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Campaigner on Ilford regeneration: We don’t want to be a dumping ground

PUBLISHED: 12:00 28 July 2016

Views of Ilford from the roof of Pioneer Point

Views of Ilford from the roof of Pioneer Point

Archant

Campaigners against high-rise development in the south of the borough have called for more “creative solutions” to tackle the housing shortage.

Cllr Ross HatfullCllr Ross Hatfull

Noise (Neighbourhoods of Ilford South Engage) made a deputation at last week’s full council meeting, insisting the town centre “doesn’t need 30-storey tower blocks”.

At the meeting in Redbridge Town Hall, High Road, Ilford, Cllr Ross Hatfull, cabinet member for civic pride, asked the speaker Meenakshi Sharma if she agreed Ilford town centre was “becoming a dump filled with chicken shops, bookies and shisha bars”.

The campaign group said it opposed plans for high-rise developments before defending the area following Cllr Hatfull’s question.

Ms Sharma told the chamber: “There’s lots of activity in the town centre – there’s lots going on, it doesn’t need regeneration – whatever that word means. Yes, more investment, some planning, but it doesn’t need 30-storey tower blocks.”

After the meeting, Cllr Hatfull defended his comments and said he was trying to highlight that the local plan was not just about development.

“It does a lot of good things. There’s a lot that restricts takeaways opening near schools.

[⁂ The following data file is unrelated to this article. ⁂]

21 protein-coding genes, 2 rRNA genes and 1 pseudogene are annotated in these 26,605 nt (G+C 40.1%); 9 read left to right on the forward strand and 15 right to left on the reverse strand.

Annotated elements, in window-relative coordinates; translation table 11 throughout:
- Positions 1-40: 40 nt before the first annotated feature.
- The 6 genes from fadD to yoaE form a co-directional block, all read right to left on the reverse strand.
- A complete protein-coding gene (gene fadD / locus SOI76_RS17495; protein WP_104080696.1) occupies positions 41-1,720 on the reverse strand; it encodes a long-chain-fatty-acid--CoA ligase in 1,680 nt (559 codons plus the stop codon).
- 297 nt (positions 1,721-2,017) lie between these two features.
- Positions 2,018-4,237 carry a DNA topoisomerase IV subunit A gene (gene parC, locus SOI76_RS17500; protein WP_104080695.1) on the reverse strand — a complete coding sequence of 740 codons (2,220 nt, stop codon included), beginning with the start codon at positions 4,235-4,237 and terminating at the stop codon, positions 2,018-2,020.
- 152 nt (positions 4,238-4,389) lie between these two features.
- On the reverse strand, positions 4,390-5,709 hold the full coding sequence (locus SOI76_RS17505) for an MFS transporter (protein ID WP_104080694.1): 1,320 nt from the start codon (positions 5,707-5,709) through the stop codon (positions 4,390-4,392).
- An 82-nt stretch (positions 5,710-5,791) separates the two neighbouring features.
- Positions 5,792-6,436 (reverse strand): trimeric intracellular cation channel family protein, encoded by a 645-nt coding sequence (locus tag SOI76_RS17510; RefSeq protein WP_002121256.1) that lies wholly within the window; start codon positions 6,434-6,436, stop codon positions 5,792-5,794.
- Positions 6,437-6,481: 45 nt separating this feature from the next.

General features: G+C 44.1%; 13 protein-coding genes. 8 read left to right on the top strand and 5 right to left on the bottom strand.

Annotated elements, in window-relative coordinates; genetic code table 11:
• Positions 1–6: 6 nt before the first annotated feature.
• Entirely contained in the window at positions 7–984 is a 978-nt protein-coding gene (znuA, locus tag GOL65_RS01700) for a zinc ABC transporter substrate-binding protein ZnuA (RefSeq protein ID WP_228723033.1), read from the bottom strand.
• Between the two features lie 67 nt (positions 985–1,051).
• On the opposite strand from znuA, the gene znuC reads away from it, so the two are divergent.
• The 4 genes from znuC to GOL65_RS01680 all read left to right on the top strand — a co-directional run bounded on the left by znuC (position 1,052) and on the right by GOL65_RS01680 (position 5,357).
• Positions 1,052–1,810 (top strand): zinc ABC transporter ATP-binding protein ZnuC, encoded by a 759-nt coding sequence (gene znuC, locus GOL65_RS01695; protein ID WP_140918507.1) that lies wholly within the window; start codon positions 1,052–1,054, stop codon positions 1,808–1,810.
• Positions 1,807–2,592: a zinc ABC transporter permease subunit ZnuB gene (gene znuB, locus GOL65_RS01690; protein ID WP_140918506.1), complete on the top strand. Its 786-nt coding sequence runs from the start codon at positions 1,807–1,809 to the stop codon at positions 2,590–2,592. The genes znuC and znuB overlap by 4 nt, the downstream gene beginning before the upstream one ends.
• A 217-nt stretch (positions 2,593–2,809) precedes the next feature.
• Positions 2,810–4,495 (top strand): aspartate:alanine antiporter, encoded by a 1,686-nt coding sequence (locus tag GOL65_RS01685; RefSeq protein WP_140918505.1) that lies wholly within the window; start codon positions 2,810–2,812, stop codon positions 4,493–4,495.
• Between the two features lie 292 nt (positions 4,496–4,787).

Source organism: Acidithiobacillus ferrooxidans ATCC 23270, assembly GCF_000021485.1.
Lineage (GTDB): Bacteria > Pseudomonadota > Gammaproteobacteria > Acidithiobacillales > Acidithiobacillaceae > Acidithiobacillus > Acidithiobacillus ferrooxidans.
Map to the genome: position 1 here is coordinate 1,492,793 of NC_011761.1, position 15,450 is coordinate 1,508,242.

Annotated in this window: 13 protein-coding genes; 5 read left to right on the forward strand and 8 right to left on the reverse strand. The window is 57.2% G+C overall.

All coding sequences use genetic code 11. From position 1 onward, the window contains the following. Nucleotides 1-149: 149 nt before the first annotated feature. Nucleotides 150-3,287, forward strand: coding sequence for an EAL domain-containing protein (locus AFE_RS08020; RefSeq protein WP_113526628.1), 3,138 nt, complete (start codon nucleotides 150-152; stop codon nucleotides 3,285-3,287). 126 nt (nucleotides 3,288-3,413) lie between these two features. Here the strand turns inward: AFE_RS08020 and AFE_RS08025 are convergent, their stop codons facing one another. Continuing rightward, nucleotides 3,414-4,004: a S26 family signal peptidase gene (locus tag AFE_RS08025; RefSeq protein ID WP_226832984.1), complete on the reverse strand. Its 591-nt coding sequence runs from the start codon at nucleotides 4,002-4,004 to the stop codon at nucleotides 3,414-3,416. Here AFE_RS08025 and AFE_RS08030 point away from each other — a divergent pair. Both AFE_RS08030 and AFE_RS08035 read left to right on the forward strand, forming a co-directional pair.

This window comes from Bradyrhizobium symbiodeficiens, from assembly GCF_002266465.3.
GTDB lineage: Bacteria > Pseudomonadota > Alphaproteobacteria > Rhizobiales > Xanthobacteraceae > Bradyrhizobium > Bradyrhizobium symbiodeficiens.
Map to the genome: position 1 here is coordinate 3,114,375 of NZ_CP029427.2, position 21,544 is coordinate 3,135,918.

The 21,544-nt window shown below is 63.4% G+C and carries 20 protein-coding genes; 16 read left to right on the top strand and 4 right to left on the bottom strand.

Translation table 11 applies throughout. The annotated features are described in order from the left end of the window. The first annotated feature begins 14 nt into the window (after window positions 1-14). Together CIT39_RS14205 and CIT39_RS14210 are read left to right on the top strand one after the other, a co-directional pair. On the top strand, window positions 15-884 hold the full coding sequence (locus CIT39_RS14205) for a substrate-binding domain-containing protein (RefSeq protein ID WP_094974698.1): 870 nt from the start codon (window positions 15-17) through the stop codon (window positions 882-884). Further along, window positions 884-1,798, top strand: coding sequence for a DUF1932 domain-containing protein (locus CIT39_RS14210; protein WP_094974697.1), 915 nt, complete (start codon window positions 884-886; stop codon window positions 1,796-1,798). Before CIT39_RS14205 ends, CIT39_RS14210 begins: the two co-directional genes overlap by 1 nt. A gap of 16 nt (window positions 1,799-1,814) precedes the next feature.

“We’re also trying to point out we can’t live in a world where there’s no development.”

He said the Local Development Framework, which forecasts how the borough will be developed until 2030, was about meeting housing targets and seeing the town centre “developed to its potential”.

He said: “If you’re not prepared to embrace some redevelopment, an area will just decline. We believe there are many avenues and opportunities with Crossrail coming in too.”

Cllr Hatfull said the council had “no choice” but to allow development in the south.

“We want a Redbridge where people who have grown up here have the housing they can afford,” he said.

Campaigners remained sceptical about the effect on infrastructure.

“It’s ridiculous in a very congested area,” said Ms Sharma. “This is destroying our area – we don’t want to be a dumping ground. We need more creative solutions to this.”


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